Pressed by Democrats to quickly negotiate a new coronavirus relief package, Treasury Secretary Steven Mnuchin said Tuesday the administration remains willing to work on a bipartisan agreement to help small businesses, the unemployed, children and schools. Democratic leaders in Congress are holding it up with hardened positions, he said.
“Let’s move forward on a bipartisan basis on points we can agree upon,” Mnuchin urged at a hearing by the House Select Subcommittee on the Coronavirus Crisis. “The president and I want to move forward.”
Mnuchin made the case that the economy’s recovery has strengthened in recent weeks, citing improved consumer spending, growth in manufacturing and a rebounding housing market. It’s the failure of some states to reopen activity that is holding back the economy, he said.
But Democrats insisted that dire economic conditions persist for many. “Millions of Americans are now facing eviction, debt and hunger,” said the panel’s chairman, Rep. James Clyburn, D-S.C. “As the pandemic drags on, states, cities and businesses are warning that more layoffs may be coming.”
The subcommittee’s Democratic staff, meanwhile, said it has identified lapses pointing to possible fraud and abuse in a signature piece of the administration’s relief effort, the $660 billion-plus small business loan program—including more than $1 billion awarded to businesses that received multiple loans.
The staff investigators said in a report that a lack of government oversight and accountability for the program “may have led to billions of dollars being diverted to fraud, waste and abuse, rather than reaching small businesses truly in need.”
With bipartisan agreement, Congress enacted an unprecedented $2.3 trillion pandemic rescue package in March. Now the Trump administration and top congressional Democrats have been in a monthslong stalemate over new relief legislation, with the two sides trillions of dollars apart. Lawmakers left Washington for the August recess without an agreement.
The impasse left millions of jobless people without a $600-per-week pandemic bonus unemployment benefit that had helped families stay afloat, left state and local governments seeking fiscal relief high and dry, and held back a more than $100 billion school aid package.
An estimated 27 million people are receiving some form of unemployment benefits, according to the Labor Department, though the figure may be inflated by double-counting by states.
Mnuchin identified additional spending on aid to small businesses as the area where Democrats and Republicans are most likely to agree. In sometimes sharp exchanges, he and Democrats on the panel disagreed over the state of the economy and traded blame for the impasse over new rescue legislation.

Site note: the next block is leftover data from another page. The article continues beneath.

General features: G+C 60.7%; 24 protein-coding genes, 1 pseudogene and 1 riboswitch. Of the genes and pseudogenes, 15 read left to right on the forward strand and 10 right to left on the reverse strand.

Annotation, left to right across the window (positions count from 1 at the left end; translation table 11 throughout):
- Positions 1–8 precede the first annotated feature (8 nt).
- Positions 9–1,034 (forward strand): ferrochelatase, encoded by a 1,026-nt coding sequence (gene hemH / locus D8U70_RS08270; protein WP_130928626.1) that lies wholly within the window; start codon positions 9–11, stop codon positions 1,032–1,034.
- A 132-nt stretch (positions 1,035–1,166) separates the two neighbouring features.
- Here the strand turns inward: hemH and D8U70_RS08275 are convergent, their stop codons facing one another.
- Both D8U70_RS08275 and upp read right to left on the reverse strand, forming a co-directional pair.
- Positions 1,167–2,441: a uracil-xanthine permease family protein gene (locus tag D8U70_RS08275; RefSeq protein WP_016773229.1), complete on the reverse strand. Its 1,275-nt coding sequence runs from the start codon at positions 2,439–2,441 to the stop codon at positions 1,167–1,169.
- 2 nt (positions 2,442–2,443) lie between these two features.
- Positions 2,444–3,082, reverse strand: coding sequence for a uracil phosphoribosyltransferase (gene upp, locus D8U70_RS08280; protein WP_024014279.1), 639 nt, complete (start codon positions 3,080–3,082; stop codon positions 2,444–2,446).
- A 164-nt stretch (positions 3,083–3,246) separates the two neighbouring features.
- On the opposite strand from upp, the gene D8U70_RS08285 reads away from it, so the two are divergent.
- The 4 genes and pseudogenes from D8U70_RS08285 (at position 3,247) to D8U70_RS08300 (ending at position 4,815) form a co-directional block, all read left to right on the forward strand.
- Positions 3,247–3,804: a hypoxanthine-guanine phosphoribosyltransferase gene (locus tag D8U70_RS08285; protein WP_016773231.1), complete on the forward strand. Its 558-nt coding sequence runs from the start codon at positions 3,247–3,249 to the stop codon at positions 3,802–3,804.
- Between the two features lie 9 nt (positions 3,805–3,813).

Mnuchin pinned the blame on a refusal to compromise by House Speaker Nancy Pelosi and Senate Democratic leader Chuck Schumer. While touting the economy’s partial recovery, he acknowledged that “we have more work to do.”
Pelosi this week said the talks faltered because administration officials “do not understand the gravity of the problem” facing the country.
The Small Business Administration’s Paycheck Protection Program was a key piece of the government’s economic aid program responding to the pandemic. The nation’s small businesses received a gut punch in the spring as huge swaths of the economy were shut down, millions lost jobs and consumers curtailed spending.
Economists generally credit the small business program with helping prevent the job market meltdown from becoming worse.
The program was overseen by the Treasury Department. Because the SBA only audited loans exceeding $2 million, about 99% of the awards received little or no oversight, the investigators said. The agency approved hundreds of loan applications that were missing key identifying information about the borrower, according to the report.
Mnuchin said in his testimony Tuesday that loans of $2 million or less may also be audited, though it would not be automatic.
Spokespersons for Treasury and the SBA didn’t immediately respond to requests for comment on the report.
The loans are forgivable if businesses use the money to keep employees on the payroll or rehire workers who have been laid off.
The investigation also found that over 600 loans, totaling $96 million, went to companies that were excluded from doing business with the government because of previous violations. And more than 350 loans, worth $195 million, were awarded to government contractors with “significant performance and integrity issues,” the report said.
In addition, the investigators said they found red flags—such as mismatched addresses—for $2.98 billion in loans to 11,000 businesses from comparing a federal database on government awards with information on companies’ PPP applications.